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Posts Tagged ‘library’

Yo-yo

Moving: the past few weeks have been a series of ups and downs.

We were excited to get into the new house!

The old house has to be cleaned.  Oh, and the new house has to be cleaned, too.

I had a snow day the day after we finished with the old house and got to spend the whole day watching the storm and enjoying the new house.

More cleaning… lots! Ugh.

The landlord hired professional carpet cleaners.  Yay!

The laundry room drain was clogged and the water from the washing machine flooded the room where we had all of our boxes of books stored.  Boo.

The Preservation class I took in library school, plus the extra 20-hour disaster management for librarians training workshop, came in handy.  I knew how to deal with the situation.  Plus, it’s not summer, we live in Colorado, and we heat the house with wood– all pluses when you’re trying to dry a couple dozen books.

And life goes on… hopefully the yo-yo is out of momentum now.

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Access

One of the main parts of my job is connecting people with the information they need.  A major obstacle to this is the commercial aspect of information– in other words, the publishing industry.   Information costs money, and it takes energy and time to figure out ways to get people linked to it in the most seamless way possible.

Library science students also spend at least a few months, if not a whole semester, learning about copyright law and the rationale behind it.  So, even though some of us might come across as having an attitude that “information wants to be free,” in general, librarians are quite knowledgeable and respectful of the law.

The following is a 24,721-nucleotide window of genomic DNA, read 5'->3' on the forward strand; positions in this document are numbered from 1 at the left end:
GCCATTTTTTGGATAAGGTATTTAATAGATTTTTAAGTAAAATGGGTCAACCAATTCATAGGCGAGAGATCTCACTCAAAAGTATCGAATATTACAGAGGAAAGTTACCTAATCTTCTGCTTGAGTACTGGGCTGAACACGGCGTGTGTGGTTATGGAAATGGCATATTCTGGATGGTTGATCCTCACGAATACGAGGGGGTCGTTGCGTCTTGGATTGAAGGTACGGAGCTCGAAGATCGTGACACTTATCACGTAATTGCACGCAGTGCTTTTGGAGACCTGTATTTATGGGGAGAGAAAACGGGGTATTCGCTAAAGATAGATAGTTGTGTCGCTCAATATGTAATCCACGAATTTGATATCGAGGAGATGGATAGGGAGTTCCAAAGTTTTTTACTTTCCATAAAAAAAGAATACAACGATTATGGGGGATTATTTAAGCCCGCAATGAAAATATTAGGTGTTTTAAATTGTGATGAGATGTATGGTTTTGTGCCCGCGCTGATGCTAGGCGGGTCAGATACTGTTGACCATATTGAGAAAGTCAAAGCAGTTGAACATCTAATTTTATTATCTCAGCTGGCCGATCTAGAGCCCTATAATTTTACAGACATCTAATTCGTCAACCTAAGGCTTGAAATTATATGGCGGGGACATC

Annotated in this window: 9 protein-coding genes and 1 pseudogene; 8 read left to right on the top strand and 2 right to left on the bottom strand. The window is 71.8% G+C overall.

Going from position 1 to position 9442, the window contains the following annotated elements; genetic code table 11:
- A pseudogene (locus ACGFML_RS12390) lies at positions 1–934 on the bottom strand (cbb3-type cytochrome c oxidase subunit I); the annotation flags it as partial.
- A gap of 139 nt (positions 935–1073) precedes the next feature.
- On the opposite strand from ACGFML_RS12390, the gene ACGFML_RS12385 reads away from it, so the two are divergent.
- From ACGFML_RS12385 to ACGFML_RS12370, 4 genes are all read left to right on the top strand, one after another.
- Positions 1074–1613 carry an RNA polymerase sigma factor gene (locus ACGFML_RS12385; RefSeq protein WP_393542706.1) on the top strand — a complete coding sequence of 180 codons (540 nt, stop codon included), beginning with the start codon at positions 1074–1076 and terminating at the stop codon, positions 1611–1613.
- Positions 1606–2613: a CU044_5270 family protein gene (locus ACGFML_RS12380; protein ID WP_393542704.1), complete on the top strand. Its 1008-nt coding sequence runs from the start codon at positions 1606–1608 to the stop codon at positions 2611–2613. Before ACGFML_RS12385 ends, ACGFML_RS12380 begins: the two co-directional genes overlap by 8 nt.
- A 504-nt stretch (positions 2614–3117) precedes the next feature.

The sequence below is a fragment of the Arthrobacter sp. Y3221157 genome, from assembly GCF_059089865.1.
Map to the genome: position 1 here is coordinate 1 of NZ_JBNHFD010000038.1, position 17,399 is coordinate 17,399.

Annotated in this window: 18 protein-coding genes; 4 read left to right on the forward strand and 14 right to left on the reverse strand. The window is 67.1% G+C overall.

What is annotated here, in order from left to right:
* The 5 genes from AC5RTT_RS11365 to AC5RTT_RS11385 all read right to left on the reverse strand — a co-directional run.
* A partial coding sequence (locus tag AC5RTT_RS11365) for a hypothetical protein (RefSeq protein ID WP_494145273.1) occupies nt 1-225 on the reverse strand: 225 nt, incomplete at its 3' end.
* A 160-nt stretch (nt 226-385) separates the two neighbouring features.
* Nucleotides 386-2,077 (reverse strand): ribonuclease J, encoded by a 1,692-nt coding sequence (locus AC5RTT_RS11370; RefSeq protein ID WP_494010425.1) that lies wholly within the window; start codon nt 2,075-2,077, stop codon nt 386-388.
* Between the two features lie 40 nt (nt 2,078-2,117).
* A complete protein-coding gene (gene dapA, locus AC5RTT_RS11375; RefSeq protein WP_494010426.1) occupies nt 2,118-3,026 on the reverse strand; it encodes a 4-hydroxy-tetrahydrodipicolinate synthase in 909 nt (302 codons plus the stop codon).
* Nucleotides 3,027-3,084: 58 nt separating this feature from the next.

But golly, we want information to be free.  We want that information to be in the hands of the people who are going to make good use of it, to create more really good information and make the world a better place.  Not to mention that we really dislike having to represent a profession in which you have to click multiple times or go through lots of contortions or non-intuitive steps to get where you need to be (ironically, our profession is one that is most successful when the people we serve don’t even realize we are going through those contortions behind the scenes so that they don’t have to, which is a whole other blog post in itself).

At my library, we just installed a “discovery system”, which allows users to enter search terms into one box and simultaneously look for materials from our library catalog and electronic article databases.  Except that the vendor who sold us the new system doesn’t play nice with (or vice versa) some of the vendors who sell us database subscriptions, so those databases aren’t included in the one-box search.  Or, they can be included, but you have to log in to the system (think: contortion).  Still, it’s better than our old system with all the separate silos people had to navigate.

Now, just to make things possibly a bit more challenging, the Research Works Act has been introduced in the House of Representatives.  It would make it illegal for publicly funded researchers to be required to make the results of their work publically available.  One of the main targets is the National Institutes of Health: four years ago,the Consolidated Appropriations Act directed that this agency would make all federally funded research articles available to the public through the PubMed portal.  The RWA would negate this act, and pre-empt any other government agency from making similar requirements of their federally funded researchers.  In other words, citizens who don’t have access to an academic or research library would lose the ability to read the results of research that they paid for with tax dollars.

The RWA came about due to the lobbying efforts of the Association of American Publishers, who argue that they add value to the end-products of the research: the articles.  But, as Michael Eisen points out in the NY Times, the peer reviewer process costs publishers very little, as it is carried out by academics and government researchers who volunteer their time (or are required to do it as part of their job).